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Russell Johnson

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ENTERTAINMENT
January 17, 2014 | By Patrick Kevin Day
Russell Johnson, the actor best known for playing the Professor on the sitcom hit "Gilligan's Island," died Thursday at age 89. The main joke about the Professor, one of the seven castaways stuck on the tropical island somewhere in the Pacific, was that he had the genius to create anything from two coconuts and bamboo, but he couldn't fix a hole in a boat. But setting aside the inability for some to just accept the show's basic premise, let's look at what magnificent inventions the Professor was able to create during the show's three seasons.
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CALIFORNIA | LOCAL
January 17, 2014 | Steve Chawkins
Russell Johnson's fateful trip started with a three-hour tour in 1964 and lasted the rest of his life. A handsome war veteran who grew up in a Philadelphia orphanage, Johnson spent 14 years playing bad guys in TV and movie westerns. Then he reluctantly agreed to audition for a new comedy series called "Gilligan's Island," a program that would move critics like UPI's Rick DuBrow to declare: "It is impossible that a more inept, moronic or humorless show has ever appeared on the home tube.
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CALIFORNIA | LOCAL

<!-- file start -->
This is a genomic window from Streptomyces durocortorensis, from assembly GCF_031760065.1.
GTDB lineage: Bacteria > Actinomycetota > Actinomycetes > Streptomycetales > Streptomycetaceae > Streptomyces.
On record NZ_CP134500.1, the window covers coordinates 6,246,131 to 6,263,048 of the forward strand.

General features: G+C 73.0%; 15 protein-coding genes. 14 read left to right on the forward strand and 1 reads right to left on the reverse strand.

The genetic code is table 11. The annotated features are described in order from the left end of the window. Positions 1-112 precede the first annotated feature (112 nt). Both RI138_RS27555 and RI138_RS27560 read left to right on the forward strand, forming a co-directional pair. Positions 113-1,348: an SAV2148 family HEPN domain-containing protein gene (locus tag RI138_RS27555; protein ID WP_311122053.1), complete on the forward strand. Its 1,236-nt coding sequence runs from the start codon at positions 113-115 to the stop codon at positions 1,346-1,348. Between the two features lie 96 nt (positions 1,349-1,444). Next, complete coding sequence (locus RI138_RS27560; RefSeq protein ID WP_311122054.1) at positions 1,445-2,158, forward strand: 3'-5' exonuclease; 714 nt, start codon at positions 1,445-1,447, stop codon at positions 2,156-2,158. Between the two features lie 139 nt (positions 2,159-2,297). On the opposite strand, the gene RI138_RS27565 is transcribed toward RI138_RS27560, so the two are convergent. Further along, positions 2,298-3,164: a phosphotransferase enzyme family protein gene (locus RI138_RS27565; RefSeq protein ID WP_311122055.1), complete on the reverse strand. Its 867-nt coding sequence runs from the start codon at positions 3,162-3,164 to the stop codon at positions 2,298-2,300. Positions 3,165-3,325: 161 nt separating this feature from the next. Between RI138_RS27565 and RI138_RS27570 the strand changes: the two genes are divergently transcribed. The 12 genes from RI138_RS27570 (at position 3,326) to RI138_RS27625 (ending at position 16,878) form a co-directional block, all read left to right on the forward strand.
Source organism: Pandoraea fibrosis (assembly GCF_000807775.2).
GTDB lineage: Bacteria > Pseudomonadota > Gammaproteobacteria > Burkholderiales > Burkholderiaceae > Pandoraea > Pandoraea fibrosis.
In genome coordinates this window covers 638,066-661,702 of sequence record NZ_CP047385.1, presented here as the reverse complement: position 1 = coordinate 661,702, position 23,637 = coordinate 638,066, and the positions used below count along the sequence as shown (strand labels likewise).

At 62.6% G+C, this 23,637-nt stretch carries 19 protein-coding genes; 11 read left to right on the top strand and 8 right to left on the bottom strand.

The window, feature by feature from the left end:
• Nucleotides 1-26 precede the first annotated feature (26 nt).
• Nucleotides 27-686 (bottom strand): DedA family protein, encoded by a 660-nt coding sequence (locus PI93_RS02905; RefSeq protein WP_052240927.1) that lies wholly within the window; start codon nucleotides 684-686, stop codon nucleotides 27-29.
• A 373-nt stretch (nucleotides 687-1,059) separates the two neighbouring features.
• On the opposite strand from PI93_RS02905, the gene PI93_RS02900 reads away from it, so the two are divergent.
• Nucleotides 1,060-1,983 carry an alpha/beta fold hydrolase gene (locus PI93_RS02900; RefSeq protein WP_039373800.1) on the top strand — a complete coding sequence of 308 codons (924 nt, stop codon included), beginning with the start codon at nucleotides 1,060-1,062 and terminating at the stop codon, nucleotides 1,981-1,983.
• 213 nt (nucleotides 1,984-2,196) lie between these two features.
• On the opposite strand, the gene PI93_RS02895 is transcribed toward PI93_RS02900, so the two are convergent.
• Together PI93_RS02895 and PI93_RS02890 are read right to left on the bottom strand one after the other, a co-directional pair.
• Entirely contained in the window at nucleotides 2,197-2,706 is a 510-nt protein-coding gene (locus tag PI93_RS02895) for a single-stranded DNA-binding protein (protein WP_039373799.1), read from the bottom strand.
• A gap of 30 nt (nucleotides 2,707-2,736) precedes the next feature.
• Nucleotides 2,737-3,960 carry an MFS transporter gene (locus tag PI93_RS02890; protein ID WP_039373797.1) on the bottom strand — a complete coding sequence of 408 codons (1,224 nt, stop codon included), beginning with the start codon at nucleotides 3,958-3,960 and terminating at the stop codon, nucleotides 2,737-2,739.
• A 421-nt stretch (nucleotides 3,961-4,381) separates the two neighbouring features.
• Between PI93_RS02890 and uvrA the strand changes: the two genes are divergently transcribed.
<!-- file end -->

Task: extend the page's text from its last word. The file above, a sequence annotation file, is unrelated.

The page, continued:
August 10, 2007 | Elaine Woo, Times Staff Writer
Russell Johnson, whose inventive approach to the acoustic design of major performance venues allowed halls around the world to adjust to the requirements of a symphony or a jazz ensemble, has died. He was 83. The founder of Artec Consultants, Johnson was found dead in his New York City apartment Tuesday after he failed to show up at his office. He died in his sleep, said Tateo Nakajima, one of Artec's managing directors.
ENTERTAINMENT
January 17, 2014 | By Patrick Kevin Day
Russell Johnson, the actor best known for playing the Professor on the sitcom hit "Gilligan's Island," died Thursday at age 89. The main joke about the Professor, one of the seven castaways stuck on the tropical island somewhere in the Pacific, was that he had the genius to create anything from two coconuts and bamboo, but he couldn't fix a hole in a boat. But setting aside the inability for some to just accept the show's basic premise, let's look at what magnificent inventions the Professor was able to create during the show's three seasons.
CALIFORNIA | LOCAL
January 17, 2014 | Steve Chawkins
Russell Johnson's fateful trip started with a three-hour tour in 1964 and lasted the rest of his life. A handsome war veteran who grew up in a Philadelphia orphanage, Johnson spent 14 years playing bad guys in TV and movie westerns. Then he reluctantly agreed to audition for a new comedy series called "Gilligan's Island," a program that would move critics like UPI's Rick DuBrow to declare: "It is impossible that a more inept, moronic or humorless show has ever appeared on the home tube.